Saturday, May 21, 2011
For an entire year, Ian McNaughton had been waiting for this moment.He got a taste of the thrill of state competition last year when finished 11th at the 6A level in the 400 meter dash while battling the flu. The next week he won the event at the Oregon Elite Championships race.For the next 12 months he trained with the goal of showing the Hayward Field that he was better than an 11th place finisher.He proved it Saturday when he won the 5A 400 meter state championship with a time of 49.41.Not only did the team get him a state gold medal, it topped his own school record, which he had set just the day before when he ran a 49.84 in the preliminaries.“I didn't want to lose,” he said about what motivated him to train through the winter for his second chance at the event.When asked how long he had been thinking about getting atop the medal stand since his trip to Eugene last year the response was blunt: “The whole time.”McNaughton led wire-to-wire in the event but had to hold off a hard charging Will Lawrence of St. Helen's down the stretch but had enough speed to fly through the finish line .10 ahead of Lawrence.He came into the event with the best time in the state in the 400 and new he would have a target on his back at the start of the race.“I was nervous right before the race,” he said. “But then we came out and I calmed down.”The win was the second HRV championship on the day, following Olivia Campbell's title in the pole vault Saturday morning.Olivia Campbell has her first place medal, but she still wants more.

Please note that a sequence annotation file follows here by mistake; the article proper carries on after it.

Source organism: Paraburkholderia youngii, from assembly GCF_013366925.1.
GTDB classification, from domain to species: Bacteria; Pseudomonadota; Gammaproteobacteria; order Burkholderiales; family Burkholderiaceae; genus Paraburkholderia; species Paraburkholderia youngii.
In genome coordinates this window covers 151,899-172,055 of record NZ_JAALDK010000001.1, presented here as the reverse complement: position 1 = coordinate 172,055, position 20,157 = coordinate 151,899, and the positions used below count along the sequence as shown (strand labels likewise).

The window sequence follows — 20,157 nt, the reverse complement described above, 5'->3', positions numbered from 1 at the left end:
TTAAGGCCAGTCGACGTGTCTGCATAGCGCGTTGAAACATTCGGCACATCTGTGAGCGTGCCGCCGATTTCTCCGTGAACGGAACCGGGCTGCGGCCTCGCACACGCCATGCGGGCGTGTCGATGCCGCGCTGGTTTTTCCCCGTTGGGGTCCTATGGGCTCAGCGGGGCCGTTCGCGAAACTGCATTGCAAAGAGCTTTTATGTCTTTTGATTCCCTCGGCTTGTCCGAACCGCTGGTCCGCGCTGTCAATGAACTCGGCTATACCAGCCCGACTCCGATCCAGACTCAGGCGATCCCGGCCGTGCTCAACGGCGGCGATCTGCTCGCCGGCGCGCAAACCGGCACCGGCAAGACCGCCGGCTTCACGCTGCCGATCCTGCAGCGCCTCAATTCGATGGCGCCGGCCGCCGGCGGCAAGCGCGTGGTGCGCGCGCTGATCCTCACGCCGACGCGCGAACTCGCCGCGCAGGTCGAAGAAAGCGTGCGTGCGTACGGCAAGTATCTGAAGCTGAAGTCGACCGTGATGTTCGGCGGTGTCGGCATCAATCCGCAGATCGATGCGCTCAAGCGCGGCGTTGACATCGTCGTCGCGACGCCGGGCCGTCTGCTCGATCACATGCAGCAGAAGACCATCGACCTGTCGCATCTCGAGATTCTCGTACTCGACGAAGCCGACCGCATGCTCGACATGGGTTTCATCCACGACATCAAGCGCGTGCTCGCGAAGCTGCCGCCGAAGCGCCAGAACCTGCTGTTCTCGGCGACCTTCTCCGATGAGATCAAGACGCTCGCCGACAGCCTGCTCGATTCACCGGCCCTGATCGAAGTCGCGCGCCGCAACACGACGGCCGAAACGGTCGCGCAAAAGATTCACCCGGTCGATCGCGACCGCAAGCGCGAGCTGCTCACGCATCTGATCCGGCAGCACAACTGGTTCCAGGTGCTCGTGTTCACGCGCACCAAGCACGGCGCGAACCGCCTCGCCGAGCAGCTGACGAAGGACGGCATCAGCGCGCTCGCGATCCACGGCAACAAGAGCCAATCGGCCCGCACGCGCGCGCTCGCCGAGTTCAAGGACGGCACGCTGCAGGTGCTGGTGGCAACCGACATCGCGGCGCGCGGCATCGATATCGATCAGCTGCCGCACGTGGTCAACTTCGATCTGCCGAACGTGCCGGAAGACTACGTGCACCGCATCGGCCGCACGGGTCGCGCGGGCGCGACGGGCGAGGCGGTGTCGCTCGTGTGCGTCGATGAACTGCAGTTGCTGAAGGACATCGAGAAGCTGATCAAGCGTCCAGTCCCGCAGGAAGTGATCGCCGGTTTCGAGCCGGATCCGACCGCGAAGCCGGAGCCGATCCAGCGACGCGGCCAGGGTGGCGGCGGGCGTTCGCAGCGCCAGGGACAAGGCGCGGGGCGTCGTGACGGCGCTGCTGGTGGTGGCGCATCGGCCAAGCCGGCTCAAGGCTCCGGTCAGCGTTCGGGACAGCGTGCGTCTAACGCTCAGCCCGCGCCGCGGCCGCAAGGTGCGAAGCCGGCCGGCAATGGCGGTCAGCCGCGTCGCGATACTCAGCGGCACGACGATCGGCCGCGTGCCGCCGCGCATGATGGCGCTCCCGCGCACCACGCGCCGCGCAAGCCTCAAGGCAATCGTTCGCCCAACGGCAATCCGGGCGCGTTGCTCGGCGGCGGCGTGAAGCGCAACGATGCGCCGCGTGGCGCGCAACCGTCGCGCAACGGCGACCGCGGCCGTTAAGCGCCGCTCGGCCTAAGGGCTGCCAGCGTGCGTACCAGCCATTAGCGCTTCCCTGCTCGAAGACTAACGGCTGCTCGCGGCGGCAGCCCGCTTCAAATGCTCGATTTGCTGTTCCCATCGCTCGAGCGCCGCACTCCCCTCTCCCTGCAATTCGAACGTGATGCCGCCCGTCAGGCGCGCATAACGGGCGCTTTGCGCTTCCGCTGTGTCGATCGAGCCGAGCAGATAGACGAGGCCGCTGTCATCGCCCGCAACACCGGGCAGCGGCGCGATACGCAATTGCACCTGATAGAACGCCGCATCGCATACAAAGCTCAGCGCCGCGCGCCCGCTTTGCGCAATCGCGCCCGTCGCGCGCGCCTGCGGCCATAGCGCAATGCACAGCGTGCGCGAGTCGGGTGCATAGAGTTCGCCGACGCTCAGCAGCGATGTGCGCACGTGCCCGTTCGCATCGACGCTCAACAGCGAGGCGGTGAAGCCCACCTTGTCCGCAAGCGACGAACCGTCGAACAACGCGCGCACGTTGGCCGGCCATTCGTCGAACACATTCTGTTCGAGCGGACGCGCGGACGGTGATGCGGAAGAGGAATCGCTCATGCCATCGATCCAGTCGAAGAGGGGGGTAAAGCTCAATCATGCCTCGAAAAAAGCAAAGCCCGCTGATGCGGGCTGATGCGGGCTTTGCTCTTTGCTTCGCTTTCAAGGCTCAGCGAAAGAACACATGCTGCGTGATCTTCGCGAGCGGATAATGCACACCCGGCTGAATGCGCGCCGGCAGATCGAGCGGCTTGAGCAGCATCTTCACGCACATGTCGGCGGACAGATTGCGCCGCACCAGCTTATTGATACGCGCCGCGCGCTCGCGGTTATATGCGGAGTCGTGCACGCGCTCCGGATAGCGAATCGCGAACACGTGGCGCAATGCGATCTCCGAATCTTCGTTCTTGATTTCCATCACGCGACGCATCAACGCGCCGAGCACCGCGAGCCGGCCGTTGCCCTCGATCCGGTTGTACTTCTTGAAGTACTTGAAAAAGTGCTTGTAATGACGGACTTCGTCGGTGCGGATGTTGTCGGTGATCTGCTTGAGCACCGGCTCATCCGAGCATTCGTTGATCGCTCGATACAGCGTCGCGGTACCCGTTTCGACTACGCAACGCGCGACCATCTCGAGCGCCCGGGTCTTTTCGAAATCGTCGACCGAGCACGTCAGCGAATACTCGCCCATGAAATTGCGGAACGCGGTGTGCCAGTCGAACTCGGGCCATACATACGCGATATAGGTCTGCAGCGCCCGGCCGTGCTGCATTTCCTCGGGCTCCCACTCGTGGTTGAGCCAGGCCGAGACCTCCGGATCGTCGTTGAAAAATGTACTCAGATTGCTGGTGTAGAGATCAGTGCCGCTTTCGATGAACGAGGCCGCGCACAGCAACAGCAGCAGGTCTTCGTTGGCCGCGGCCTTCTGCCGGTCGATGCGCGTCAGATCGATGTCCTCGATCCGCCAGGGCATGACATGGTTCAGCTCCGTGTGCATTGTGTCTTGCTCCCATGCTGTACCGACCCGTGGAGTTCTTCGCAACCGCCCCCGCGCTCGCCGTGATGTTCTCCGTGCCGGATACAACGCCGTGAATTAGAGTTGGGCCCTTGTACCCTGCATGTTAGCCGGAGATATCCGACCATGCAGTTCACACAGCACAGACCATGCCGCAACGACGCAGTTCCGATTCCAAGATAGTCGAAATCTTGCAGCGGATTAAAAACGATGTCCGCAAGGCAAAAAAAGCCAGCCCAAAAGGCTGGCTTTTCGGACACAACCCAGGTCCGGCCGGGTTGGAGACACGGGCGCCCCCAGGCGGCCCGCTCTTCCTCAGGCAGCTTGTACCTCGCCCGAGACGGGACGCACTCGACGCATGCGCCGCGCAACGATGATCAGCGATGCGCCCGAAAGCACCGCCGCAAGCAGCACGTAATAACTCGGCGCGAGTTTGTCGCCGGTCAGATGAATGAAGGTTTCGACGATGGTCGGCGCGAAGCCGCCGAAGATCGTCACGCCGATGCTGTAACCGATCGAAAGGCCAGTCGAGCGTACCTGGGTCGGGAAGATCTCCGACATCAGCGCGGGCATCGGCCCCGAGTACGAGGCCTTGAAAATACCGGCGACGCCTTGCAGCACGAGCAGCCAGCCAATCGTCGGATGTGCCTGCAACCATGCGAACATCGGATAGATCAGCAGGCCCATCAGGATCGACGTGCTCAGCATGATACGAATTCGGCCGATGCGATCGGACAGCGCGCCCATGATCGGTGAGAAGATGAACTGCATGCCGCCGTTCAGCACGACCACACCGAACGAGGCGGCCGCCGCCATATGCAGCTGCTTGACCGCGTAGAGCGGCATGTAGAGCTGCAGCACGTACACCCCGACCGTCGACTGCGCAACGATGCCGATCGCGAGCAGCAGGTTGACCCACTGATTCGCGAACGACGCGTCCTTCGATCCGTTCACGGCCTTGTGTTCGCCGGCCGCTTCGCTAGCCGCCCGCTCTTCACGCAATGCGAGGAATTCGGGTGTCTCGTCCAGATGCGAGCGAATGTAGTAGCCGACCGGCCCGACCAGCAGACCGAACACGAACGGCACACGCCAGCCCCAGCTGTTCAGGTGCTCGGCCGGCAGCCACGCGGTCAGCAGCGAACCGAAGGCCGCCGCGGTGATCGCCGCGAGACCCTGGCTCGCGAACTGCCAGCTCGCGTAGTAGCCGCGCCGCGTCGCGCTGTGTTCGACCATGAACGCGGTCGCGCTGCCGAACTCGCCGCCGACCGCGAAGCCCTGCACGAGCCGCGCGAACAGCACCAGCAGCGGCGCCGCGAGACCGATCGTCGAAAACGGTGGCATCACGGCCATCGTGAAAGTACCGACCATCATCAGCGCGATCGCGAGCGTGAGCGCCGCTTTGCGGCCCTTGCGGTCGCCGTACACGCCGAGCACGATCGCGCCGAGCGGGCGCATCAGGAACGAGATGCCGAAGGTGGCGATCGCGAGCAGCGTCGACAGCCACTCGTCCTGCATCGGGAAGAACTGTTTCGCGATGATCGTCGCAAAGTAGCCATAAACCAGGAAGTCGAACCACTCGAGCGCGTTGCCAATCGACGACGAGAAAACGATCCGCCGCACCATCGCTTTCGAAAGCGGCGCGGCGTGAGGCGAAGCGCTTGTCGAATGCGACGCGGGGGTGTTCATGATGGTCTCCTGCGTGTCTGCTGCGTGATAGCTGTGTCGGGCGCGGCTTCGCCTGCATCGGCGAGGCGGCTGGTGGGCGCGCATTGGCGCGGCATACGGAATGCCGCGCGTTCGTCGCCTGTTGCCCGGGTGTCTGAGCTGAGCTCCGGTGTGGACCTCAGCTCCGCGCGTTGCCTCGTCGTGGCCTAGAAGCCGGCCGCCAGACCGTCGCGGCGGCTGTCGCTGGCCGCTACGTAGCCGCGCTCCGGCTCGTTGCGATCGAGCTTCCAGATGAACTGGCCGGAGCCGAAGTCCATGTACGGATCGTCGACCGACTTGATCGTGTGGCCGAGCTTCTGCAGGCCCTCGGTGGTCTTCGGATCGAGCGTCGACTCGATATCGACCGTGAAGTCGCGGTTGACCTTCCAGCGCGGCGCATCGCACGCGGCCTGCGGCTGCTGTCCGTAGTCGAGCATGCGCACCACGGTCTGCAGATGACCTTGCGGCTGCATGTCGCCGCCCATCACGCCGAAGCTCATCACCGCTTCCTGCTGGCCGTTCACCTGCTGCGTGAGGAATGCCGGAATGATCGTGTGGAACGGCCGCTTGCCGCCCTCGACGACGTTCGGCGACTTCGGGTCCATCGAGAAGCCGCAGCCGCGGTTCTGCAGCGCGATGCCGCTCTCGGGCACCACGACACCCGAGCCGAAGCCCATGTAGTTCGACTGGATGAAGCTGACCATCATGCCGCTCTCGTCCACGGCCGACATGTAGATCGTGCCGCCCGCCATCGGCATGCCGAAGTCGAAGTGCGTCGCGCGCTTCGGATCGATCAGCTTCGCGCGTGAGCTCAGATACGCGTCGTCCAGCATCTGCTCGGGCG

The HRV junior cleared the pole vault bar at 11 feet six inches to win the 5A pole vault title afternoon at Hayward Field in at the University of Oregon.
She later attempted to equal her own Hood River Valley school record of 12 feet even, but missed in three attempts. And that had her peeved afterward even with her win.
"Just winning isn't my goal, my goal is improving and I didn't do that," she said. "But I've still got another year."
Campbell could not train as much as she usually does over the previous week because she was recuperating from a bad sun burn suffered at the district meet the previous meet.
“We just didn't got as hard as we usually do,” she said.
She was able to rest through the early rounds and entered the competition at the 10-06 mark when only a few other competitors remained.
She missed her first attempt at the height, but easily cleared on the second. Annie Sidor of Summit and Tesla Wright of Bend also cleared to advance.
However, while Sidor and Wright took on the bar at 10-09, Campbell decided to pass through to 11-03.
The strategy paid off.
Both Sidor and Wright scratched out at 10-09, leaving Campbell to clear the bar at 11-03 to win the title.
She did so easily and got a tremendous ovation for the HRV contingent in attendance, which was sitting directly across from the pole vault pit at the stadium.
Campbell finished third in her first trip to state last year, and now has a first place state medal, which she received from HRV vaulting coach Shawn Meyle at the award stand.
She didn't take much time to celebrate, saying she wants improve her heights next season, with both a repeat at state, a hope to break her own school record, and a possible shot at the state meet record of 12-07 in the forefront of her mind.